Northeast opposes the motion. Northeast argues that the compulsory integration process is not concluded until a final integration order is issued by the Department. Northeast asserts that when an integration order is referred to OHMS for adjudicatory hearings, the integration process is not concluded until adjudicatory proceedings are concluded and an integration order is issued by the Commissioner.[6]Northeast asserts that under the statute, it is not required to tender its proportionate share of well costs until integration proceedings are concluded, that is, prior to the issuance of a final integration order by the Commissioner in the case of a referral for adjudicatory proceedings.

Northeast asserts that its view is consistent not only with the statutory language, but with the Department's practice in prior cases. Northeast also asserts its position is consistent with the Department's guidance, which provides that a party electing to participate as an IPO must pay the well operator the estimated costs attributable to its proportionate interest in the unit "prior to the conclusion of the [integration] hearing, unless , as discussed below, there is a dispute about well costs which cannot be resolved at the hearing " (DEC Program Policy DMN-1: Public Hearing Processes for Oil and Gas Well Spacing and Compulsory Integration, Feb. 22, 2006 [DEC Policy DMN-1], ¶ V.B, at 8 [emphasis added]).

In the alternative, Northeast argues that if IPOs must pay well costs at the integration hearing, notwithstanding a referral to OHMS for adjudicatory proceedings, well operators must be compelled to escrow those funds with an independent third party until a final integration order is issued. Northeast asserts that escrow is necessary to protect uncontrolled owners' correlative rights pending conclusion of any adjudicatory proceedings, including protecting uncontrolled owners from a well operator's bankruptcy, insolvency, or other financial harm. Northeast also argues that if it is concluded that tender of well costs prior to the conclusion of an integration hearing is required notwithstanding a referral for adjudication, the rule should not be applied retroactively in this case to deprive Northeast of its elections to participate as an IPO with respect to the four subject tax parcels. Moreover, Northeast notes that it tendered well costs for its fifth parcel and, thus, its objections to the draft integration order are not rendered moot in any event.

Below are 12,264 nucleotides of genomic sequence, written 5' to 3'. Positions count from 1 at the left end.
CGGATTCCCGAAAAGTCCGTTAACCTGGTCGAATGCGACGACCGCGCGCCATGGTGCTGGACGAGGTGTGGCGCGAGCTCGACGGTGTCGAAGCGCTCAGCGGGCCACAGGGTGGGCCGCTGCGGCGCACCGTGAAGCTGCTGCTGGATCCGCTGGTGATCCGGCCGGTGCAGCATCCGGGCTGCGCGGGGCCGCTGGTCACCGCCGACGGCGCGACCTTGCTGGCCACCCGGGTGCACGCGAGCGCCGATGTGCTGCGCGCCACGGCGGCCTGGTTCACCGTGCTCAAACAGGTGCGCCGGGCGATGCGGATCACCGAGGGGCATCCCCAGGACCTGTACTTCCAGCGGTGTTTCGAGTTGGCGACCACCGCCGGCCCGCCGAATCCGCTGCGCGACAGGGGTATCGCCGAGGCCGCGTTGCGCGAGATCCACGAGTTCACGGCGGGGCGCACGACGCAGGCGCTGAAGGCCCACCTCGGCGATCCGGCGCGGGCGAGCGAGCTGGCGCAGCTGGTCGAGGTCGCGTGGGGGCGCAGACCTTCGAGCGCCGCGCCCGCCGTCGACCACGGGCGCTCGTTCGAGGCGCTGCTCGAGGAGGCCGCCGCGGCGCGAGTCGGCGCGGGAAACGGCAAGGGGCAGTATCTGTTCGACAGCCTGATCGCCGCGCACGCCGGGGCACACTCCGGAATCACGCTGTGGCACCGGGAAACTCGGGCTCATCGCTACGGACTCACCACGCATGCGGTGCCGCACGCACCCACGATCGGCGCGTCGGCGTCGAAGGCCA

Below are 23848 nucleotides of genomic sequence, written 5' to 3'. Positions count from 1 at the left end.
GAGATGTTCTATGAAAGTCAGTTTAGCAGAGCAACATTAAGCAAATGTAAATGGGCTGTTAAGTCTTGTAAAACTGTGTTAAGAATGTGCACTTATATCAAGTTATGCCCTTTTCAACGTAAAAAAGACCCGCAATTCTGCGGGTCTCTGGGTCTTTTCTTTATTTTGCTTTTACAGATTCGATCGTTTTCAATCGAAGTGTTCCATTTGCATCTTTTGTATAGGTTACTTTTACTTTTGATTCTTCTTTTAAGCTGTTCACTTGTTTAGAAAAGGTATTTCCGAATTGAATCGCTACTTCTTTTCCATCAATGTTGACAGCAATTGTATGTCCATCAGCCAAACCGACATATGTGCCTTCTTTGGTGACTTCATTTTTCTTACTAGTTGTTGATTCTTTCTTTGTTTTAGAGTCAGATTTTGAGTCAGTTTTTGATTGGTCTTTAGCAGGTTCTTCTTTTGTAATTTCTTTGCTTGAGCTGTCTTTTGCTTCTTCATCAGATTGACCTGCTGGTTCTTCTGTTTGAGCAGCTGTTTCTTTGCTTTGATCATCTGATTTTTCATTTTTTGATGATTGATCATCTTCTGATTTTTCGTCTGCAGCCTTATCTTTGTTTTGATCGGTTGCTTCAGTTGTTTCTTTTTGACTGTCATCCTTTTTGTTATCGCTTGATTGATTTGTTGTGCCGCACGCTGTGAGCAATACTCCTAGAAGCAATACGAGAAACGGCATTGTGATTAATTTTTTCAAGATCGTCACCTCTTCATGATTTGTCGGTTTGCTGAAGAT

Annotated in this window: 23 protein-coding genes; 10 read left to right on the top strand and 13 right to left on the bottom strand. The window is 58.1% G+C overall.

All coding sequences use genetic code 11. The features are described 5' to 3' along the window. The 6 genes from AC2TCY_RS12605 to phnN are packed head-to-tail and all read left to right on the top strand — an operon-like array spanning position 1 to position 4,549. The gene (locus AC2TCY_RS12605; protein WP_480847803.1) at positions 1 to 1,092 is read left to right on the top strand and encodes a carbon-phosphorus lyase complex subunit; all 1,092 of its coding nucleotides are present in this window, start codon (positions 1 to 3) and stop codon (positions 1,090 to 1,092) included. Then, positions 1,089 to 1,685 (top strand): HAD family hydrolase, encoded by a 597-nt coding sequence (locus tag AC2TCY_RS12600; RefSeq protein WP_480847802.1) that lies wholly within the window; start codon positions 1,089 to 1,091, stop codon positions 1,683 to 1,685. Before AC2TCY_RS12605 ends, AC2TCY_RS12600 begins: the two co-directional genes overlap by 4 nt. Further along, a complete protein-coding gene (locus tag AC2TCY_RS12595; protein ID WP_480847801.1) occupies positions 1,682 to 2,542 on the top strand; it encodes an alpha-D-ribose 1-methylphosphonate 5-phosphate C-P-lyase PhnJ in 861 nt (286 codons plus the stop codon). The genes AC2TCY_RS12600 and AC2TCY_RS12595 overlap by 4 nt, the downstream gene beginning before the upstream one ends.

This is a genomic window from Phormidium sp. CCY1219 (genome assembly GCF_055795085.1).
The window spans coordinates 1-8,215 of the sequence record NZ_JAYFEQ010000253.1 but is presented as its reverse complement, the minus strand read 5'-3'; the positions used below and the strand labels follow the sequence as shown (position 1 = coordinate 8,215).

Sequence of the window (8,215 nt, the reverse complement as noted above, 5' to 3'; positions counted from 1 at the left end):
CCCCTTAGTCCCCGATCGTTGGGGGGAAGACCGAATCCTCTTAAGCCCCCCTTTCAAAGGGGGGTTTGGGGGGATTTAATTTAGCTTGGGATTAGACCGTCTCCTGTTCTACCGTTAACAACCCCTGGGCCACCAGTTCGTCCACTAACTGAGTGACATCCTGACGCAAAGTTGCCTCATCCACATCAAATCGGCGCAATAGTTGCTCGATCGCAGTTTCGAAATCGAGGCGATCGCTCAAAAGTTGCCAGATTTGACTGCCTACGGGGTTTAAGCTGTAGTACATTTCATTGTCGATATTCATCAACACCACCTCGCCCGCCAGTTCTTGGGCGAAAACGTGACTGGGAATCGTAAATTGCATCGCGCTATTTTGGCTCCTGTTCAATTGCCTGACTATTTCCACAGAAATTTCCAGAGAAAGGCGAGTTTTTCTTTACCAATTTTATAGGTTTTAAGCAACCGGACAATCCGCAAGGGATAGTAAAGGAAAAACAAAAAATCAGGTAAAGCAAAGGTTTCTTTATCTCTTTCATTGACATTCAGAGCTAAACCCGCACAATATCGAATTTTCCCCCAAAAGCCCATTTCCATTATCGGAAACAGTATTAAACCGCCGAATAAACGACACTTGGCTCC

Waits Road supports Northeast's opposition to the motion, echoing many of the same arguments and policy recommendations as Northeast.

With respect to when well costs must be tendered by a party seeking IPO status, Department staff agrees with MegaEnergy that well costs must be tendered to the well operator at the staff-level integration hearing even when the matter is referred to OHMS for adjudicatory proceedings. In support of this conclusion, staff cites ECL 23-0901(3)(c)(2), which references the "date of the [staff-level integration] hearing" as the date that parties seeking integration as IPOs are required to tender payment of well costs. Beyond this, however, Department staff's position differs significantly from MegaEnergy's.

Department staff asserts that when a matter is referred for adjudicatory hearings, the staff-level integration hearing is not concluded. Rather, the integration hearing continues through all adjudicatory proceedings, and concludes with the issuance of the final order of integration.

Department staff further asserts that until the final integration order is issued, the rights and obligations of the well operator and uncontrolled owners remain unresolved, and neither the well operator nor the uncontrolled owners may fully receive the benefits that would derive from a final order. Accordingly, staff argues, the well operator is not entitled to use the funds tendered by a party electing IPO status at the integration hearing until the integration process is concluded. Staff notes that an IPO's share of well costs specified in the election form is determined based upon an estimate provided solely by the well operator. Staff contends that "[i]nequity would result if well operators are permitted to expend funds advanced by uncontrolled owners while an integration order is pending since uncontrolled owners have no control over the amount of well costs specified on their compulsory integration election form" (Department Staff's Reply Brief, IC Exh 8, at 4).